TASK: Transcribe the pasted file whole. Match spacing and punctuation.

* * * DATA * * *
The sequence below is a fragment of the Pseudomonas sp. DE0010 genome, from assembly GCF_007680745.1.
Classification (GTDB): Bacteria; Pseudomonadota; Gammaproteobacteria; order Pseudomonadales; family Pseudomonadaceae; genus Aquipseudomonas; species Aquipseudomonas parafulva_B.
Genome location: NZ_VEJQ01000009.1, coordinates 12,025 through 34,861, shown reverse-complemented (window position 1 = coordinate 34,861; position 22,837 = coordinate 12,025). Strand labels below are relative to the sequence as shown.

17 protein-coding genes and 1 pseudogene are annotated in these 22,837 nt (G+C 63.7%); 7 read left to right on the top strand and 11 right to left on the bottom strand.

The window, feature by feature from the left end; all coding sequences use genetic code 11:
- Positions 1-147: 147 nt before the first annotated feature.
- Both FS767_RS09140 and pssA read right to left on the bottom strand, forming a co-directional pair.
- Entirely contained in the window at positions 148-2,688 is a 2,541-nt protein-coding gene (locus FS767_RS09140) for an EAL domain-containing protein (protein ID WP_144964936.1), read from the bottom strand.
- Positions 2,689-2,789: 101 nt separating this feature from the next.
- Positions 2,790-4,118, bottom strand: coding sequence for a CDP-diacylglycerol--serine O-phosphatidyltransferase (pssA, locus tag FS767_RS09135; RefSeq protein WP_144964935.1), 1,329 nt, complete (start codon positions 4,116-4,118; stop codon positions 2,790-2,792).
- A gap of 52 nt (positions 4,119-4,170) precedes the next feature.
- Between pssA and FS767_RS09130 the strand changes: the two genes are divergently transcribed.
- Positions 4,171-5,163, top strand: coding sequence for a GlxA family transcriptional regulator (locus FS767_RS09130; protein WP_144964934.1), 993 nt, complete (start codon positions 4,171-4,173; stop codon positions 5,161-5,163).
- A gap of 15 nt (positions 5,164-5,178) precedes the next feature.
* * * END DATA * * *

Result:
The sequence below is a fragment of the Pseudomonas sp. DE0010 genome, from assembly GCF_007680745.1.
Classification (GTDB): Bacteria; Pseudomonadota; Gammaproteobacteria; order Pseudomonadales; family Pseudomonadaceae; genus Aquipseudomonas; species Aquipseudomonas parafulva_B.
Genome location: NZ_VEJQ01000009.1, coordinates 12,025 through 34,861, shown reverse-complemented (window position 1 = coordinate 34,861; position 22,837 = coordinate 12,025). Strand labels below are relative to the sequence as shown.

17 protein-coding genes and 1 pseudogene are annotated in these 22,837 nt (G+C 63.7%); 7 read left to right on the top strand and 11 right to left on the bottom strand.

The window, feature by feature from the left end; all coding sequences use genetic code 11:
- Positions 1-147: 147 nt before the first annotated feature.
- Both FS767_RS09140 and pssA read right to left on the bottom strand, forming a co-directional pair.
- Entirely contained in the window at positions 148-2,688 is a 2,541-nt protein-coding gene (locus FS767_RS09140) for an EAL domain-containing protein (protein ID WP_144964936.1), read from the bottom strand.
- Positions 2,689-2,789: 101 nt separating this feature from the next.
- Positions 2,790-4,118, bottom strand: coding sequence for a CDP-diacylglycerol--serine O-phosphatidyltransferase (pssA, locus tag FS767_RS09135; RefSeq protein WP_144964935.1), 1,329 nt, complete (start codon positions 4,116-4,118; stop codon positions 2,790-2,792).
- A gap of 52 nt (positions 4,119-4,170) precedes the next feature.
- Between pssA and FS767_RS09130 the strand changes: the two genes are divergently transcribed.
- Positions 4,171-5,163, top strand: coding sequence for a GlxA family transcriptional regulator (locus FS767_RS09130; protein WP_144964934.1), 993 nt, complete (start codon positions 4,171-4,173; stop codon positions 5,161-5,163).
- A gap of 15 nt (positions 5,164-5,178) precedes the next feature.